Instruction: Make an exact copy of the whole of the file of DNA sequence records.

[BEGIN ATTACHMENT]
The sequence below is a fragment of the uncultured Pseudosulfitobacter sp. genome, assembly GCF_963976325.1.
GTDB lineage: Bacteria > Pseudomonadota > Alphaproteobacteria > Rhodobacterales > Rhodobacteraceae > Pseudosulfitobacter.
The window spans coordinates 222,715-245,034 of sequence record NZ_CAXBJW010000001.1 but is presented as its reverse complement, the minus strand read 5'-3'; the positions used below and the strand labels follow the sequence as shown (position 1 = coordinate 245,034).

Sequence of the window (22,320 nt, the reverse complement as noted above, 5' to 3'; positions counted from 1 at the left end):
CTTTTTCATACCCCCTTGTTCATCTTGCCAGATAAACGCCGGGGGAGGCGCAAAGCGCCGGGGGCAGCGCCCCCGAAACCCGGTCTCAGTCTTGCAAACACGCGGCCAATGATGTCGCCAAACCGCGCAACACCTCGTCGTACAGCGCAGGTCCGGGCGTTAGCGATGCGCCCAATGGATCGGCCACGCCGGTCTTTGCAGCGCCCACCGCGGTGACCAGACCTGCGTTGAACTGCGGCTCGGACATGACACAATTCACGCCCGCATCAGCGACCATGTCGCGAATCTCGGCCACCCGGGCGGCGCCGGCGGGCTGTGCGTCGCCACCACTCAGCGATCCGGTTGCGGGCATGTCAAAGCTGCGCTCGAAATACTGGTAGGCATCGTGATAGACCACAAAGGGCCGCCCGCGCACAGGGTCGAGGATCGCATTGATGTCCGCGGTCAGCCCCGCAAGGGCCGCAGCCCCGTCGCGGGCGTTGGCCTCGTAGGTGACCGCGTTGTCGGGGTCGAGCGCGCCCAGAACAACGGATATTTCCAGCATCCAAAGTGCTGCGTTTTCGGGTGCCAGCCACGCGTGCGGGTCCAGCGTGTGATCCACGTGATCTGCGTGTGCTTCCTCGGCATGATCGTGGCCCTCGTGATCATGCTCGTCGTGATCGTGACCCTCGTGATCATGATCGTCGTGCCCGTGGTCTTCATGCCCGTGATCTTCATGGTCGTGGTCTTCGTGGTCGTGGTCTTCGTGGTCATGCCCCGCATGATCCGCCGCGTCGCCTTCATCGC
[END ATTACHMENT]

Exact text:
The sequence below is a fragment of the uncultured Pseudosulfitobacter sp. genome, assembly GCF_963976325.1.
GTDB lineage: Bacteria > Pseudomonadota > Alphaproteobacteria > Rhodobacterales > Rhodobacteraceae > Pseudosulfitobacter.
The window spans coordinates 222,715-245,034 of sequence record NZ_CAXBJW010000001.1 but is presented as its reverse complement, the minus strand read 5'-3'; the positions used below and the strand labels follow the sequence as shown (position 1 = coordinate 245,034).

Sequence of the window (22,320 nt, the reverse complement as noted above, 5' to 3'; positions counted from 1 at the left end):
CTTTTTCATACCCCCTTGTTCATCTTGCCAGATAAACGCCGGGGGAGGCGCAAAGCGCCGGGGGCAGCGCCCCCGAAACCCGGTCTCAGTCTTGCAAACACGCGGCCAATGATGTCGCCAAACCGCGCAACACCTCGTCGTACAGCGCAGGTCCGGGCGTTAGCGATGCGCCCAATGGATCGGCCACGCCGGTCTTTGCAGCGCCCACCGCGGTGACCAGACCTGCGTTGAACTGCGGCTCGGACATGACACAATTCACGCCCGCATCAGCGACCATGTCGCGAATCTCGGCCACCCGGGCGGCGCCGGCGGGCTGTGCGTCGCCACCACTCAGCGATCCGGTTGCGGGCATGTCAAAGCTGCGCTCGAAATACTGGTAGGCATCGTGATAGACCACAAAGGGCCGCCCGCGCACAGGGTCGAGGATCGCATTGATGTCCGCGGTCAGCCCCGCAAGGGCCGCAGCCCCGTCGCGGGCGTTGGCCTCGTAGGTGACCGCGTTGTCGGGGTCGAGCGCGCCCAGAACAACGGATATTTCCAGCATCCAAAGTGCTGCGTTTTCGGGTGCCAGCCACGCGTGCGGGTCCAGCGTGTGATCCACGTGATCTGCGTGTGCTTCCTCGGCATGATCGTGGCCCTCGTGATCATGCTCGTCGTGATCGTGACCCTCGTGATCATGATCGTCGTGCCCGTGGTCTTCATGCCCGTGATCTTCATGGTCGTGGTCTTCGTGGTCGTGGTCTTCGTGGTCATGCCCCGCATGATCCGCCGCGTCGCCTTCATCGC